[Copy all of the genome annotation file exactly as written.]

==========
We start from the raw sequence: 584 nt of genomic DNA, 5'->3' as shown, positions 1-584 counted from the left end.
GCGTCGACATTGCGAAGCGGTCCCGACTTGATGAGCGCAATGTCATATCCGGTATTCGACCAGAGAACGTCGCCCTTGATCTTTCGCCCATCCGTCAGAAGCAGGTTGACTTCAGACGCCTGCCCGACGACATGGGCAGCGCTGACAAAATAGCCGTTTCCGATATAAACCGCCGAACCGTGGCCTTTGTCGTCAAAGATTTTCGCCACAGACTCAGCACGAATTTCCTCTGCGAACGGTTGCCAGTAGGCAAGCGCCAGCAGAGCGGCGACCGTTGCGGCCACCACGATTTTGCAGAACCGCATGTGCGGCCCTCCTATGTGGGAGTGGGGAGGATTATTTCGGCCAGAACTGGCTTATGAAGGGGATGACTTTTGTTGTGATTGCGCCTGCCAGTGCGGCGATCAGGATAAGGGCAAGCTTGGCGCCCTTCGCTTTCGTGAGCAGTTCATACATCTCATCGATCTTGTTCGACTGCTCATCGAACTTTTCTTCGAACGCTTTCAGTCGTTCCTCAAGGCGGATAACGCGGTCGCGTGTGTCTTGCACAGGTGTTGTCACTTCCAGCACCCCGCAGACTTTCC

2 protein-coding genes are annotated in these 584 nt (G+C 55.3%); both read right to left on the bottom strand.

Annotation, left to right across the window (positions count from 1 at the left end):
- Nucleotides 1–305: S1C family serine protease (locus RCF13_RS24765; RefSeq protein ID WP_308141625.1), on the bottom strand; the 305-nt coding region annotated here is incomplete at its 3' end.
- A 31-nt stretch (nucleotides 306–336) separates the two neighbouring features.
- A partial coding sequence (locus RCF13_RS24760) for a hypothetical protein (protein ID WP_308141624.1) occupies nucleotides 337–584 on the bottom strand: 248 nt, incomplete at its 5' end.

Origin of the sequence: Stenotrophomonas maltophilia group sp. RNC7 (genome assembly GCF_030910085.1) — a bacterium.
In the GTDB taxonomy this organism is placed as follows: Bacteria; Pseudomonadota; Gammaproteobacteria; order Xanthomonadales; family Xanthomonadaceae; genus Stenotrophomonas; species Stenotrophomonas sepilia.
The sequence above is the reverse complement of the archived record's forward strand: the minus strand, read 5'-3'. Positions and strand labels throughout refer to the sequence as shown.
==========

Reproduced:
We start from the raw sequence: 584 nt of genomic DNA, 5'->3' as shown, positions 1-584 counted from the left end.
GCGTCGACATTGCGAAGCGGTCCCGACTTGATGAGCGCAATGTCATATCCGGTATTCGACCAGAGAACGTCGCCCTTGATCTTTCGCCCATCCGTCAGAAGCAGGTTGACTTCAGACGCCTGCCCGACGACATGGGCAGCGCTGACAAAATAGCCGTTTCCGATATAAACCGCCGAACCGTGGCCTTTGTCGTCAAAGATTTTCGCCACAGACTCAGCACGAATTTCCTCTGCGAACGGTTGCCAGTAGGCAAGCGCCAGCAGAGCGGCGACCGTTGCGGCCACCACGATTTTGCAGAACCGCATGTGCGGCCCTCCTATGTGGGAGTGGGGAGGATTATTTCGGCCAGAACTGGCTTATGAAGGGGATGACTTTTGTTGTGATTGCGCCTGCCAGTGCGGCGATCAGGATAAGGGCAAGCTTGGCGCCCTTCGCTTTCGTGAGCAGTTCATACATCTCATCGATCTTGTTCGACTGCTCATCGAACTTTTCTTCGAACGCTTTCAGTCGTTCCTCAAGGCGGATAACGCGGTCGCGTGTGTCTTGCACAGGTGTTGTCACTTCCAGCACCCCGCAGACTTTCC

2 protein-coding genes are annotated in these 584 nt (G+C 55.3%); both read right to left on the bottom strand.

Annotation, left to right across the window (positions count from 1 at the left end):
- Nucleotides 1–305: S1C family serine protease (locus RCF13_RS24765; RefSeq protein ID WP_308141625.1), on the bottom strand; the 305-nt coding region annotated here is incomplete at its 3' end.
- A 31-nt stretch (nucleotides 306–336) separates the two neighbouring features.
- A partial coding sequence (locus RCF13_RS24760) for a hypothetical protein (protein ID WP_308141624.1) occupies nucleotides 337–584 on the bottom strand: 248 nt, incomplete at its 5' end.

Origin of the sequence: Stenotrophomonas maltophilia group sp. RNC7 (genome assembly GCF_030910085.1) — a bacterium.
In the GTDB taxonomy this organism is placed as follows: Bacteria; Pseudomonadota; Gammaproteobacteria; order Xanthomonadales; family Xanthomonadaceae; genus Stenotrophomonas; species Stenotrophomonas sepilia.
The sequence above is the reverse complement of the archived record's forward strand: the minus strand, read 5'-3'. Positions and strand labels throughout refer to the sequence as shown.